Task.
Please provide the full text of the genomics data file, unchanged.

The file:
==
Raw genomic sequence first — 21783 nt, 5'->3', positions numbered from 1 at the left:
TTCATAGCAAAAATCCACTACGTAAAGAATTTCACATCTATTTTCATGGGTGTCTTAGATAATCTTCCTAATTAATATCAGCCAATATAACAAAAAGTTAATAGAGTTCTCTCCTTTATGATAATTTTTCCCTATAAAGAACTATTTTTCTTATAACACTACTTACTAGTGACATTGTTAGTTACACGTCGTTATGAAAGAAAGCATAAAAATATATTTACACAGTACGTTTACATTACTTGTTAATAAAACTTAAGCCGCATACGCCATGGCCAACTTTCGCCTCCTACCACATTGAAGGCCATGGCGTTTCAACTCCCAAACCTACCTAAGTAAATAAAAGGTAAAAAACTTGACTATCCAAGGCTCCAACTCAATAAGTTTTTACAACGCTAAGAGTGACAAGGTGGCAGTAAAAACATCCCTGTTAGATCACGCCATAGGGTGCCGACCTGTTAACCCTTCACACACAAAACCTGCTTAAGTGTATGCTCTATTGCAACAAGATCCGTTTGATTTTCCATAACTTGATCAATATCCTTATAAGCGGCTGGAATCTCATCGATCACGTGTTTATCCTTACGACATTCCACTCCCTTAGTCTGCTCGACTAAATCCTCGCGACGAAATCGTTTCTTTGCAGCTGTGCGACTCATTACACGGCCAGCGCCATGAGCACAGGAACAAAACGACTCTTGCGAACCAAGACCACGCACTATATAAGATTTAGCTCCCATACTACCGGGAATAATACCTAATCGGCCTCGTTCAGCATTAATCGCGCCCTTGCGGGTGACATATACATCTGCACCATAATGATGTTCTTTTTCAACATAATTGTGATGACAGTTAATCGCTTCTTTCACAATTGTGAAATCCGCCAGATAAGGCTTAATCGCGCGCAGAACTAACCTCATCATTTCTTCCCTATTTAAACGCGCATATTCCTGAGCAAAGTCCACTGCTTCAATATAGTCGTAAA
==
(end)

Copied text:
Raw genomic sequence first — 21783 nt, 5'->3', positions numbered from 1 at the left:
TTCATAGCAAAAATCCACTACGTAAAGAATTTCACATCTATTTTCATGGGTGTCTTAGATAATCTTCCTAATTAATATCAGCCAATATAACAAAAAGTTAATAGAGTTCTCTCCTTTATGATAATTTTTCCCTATAAAGAACTATTTTTCTTATAACACTACTTACTAGTGACATTGTTAGTTACACGTCGTTATGAAAGAAAGCATAAAAATATATTTACACAGTACGTTTACATTACTTGTTAATAAAACTTAAGCCGCATACGCCATGGCCAACTTTCGCCTCCTACCACATTGAAGGCCATGGCGTTTCAACTCCCAAACCTACCTAAGTAAATAAAAGGTAAAAAACTTGACTATCCAAGGCTCCAACTCAATAAGTTTTTACAACGCTAAGAGTGACAAGGTGGCAGTAAAAACATCCCTGTTAGATCACGCCATAGGGTGCCGACCTGTTAACCCTTCACACACAAAACCTGCTTAAGTGTATGCTCTATTGCAACAAGATCCGTTTGATTTTCCATAACTTGATCAATATCCTTATAAGCGGCTGGAATCTCATCGATCACGTGTTTATCCTTACGACATTCCACTCCCTTAGTCTGCTCGACTAAATCCTCGCGACGAAATCGTTTCTTTGCAGCTGTGCGACTCATTACACGGCCAGCGCCATGAGCACAGGAACAAAACGACTCTTGCGAACCAAGACCACGCACTATATAAGATTTAGCTCCCATACTACCGGGAATAATACCTAATCGGCCTCGTTCAGCATTAATCGCGCCCTTGCGGGTGACATATACATCTGCACCATAATGATGTTCTTTTTCAACATAATTGTGATGACAGTTAATCGCTTCTTTCACAATTGTGAAATCCGCCAGATAAGGCTTAATCGCGCGCAGAACTAACCTCATCATTTCTTCCCTATTTAAACGCGCATATTCCTGAGCAAAGTCCACTGCTTCAATATAGTCGTAAA